Two characteristics traditionally distinguish Shakespearean comedies: first, that no one dies in the course of the play, and second, that the play ends in marriage. By these metrics, Measure for Measure is indeed a comedy. However, it’s not quite so happy a comedy as Shakespeare’s other offerings in the genre. For one thing, though none of the characters listed among the dramatis personae die in the play, death does enter the play through the figure of Ragozine, the “notorious pirate” (4.3.76) who dies in prison and whose head is substituted for Claudio’s. For another thing, though the play does end in marriage, the marriages are strangely linked to death. This link becomes clear in Angelo’s case. Immediately after he confesses to the sin of fornication, he asks the Duke to sentence him to death, which he sees as the fit punishment for his crime. Yet the Duke denies him this sentence, instead ordering him to marry Mariana. The Duke then reverses course yet again once the marriage vows have been exchanged, telling Angelo that now he must die. Of course, Mariana and Isabella’s intercession on his behalf results in a pardon, but the alternation between death and marriage establishes a dark link between them.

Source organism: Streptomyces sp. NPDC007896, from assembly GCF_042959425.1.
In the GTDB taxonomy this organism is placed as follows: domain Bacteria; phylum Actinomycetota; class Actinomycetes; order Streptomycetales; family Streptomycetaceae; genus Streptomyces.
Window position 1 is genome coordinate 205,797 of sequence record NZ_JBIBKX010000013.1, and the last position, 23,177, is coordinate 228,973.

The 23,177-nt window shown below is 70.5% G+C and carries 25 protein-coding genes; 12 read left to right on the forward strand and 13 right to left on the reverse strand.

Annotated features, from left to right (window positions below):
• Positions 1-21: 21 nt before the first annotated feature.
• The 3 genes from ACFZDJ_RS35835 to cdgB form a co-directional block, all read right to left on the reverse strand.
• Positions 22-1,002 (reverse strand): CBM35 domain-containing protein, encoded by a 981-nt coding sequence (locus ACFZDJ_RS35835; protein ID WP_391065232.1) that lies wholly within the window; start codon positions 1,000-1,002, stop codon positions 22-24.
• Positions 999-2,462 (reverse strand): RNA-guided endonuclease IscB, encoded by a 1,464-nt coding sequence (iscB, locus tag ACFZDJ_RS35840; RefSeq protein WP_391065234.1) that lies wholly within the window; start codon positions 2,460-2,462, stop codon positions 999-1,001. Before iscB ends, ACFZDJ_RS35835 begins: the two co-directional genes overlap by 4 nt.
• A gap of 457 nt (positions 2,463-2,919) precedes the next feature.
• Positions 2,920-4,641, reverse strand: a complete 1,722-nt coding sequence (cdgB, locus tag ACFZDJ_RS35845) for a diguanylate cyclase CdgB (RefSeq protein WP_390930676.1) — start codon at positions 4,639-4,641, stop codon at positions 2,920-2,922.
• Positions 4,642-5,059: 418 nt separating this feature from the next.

As the example of Angelo and Mariana demonstrates, the marriages that conclude Measure for Measure aren’t necessarily all happy ones. Arguably, the only truly happy marriage arranged at the end is that between Claudio and Juliet, who had always intended to marry. Their union may be slightly marred by the trauma of Claudio’s time in prison and his execution sentence, but his pardon has freed him of all legal—and perhaps even religious—liability. As for Angelo and Mariana, their marriage arrangement seems potentially more troubled, particularly given the cruel background of Angelo’s refusal to marry her after the tragic loss of her brother and her dowry. Yet Mariana seems committed to Angelo despite this troubling history. For his part, Angelo agrees to the marriage as if it were a legal sentence. It will save his life, but it isn’t clear how enthusiastic he is about the union. Even less enthusiastic is Lucio, who complains that his bride, the pregnant Kate Keepdown, is a prostitute and that he would instantly become a cuckold in marrying her. However, the Duke insists that this is an appropriate outcome for his behavior. Once again, marriage is framed as a sentence rather than a happy resolution.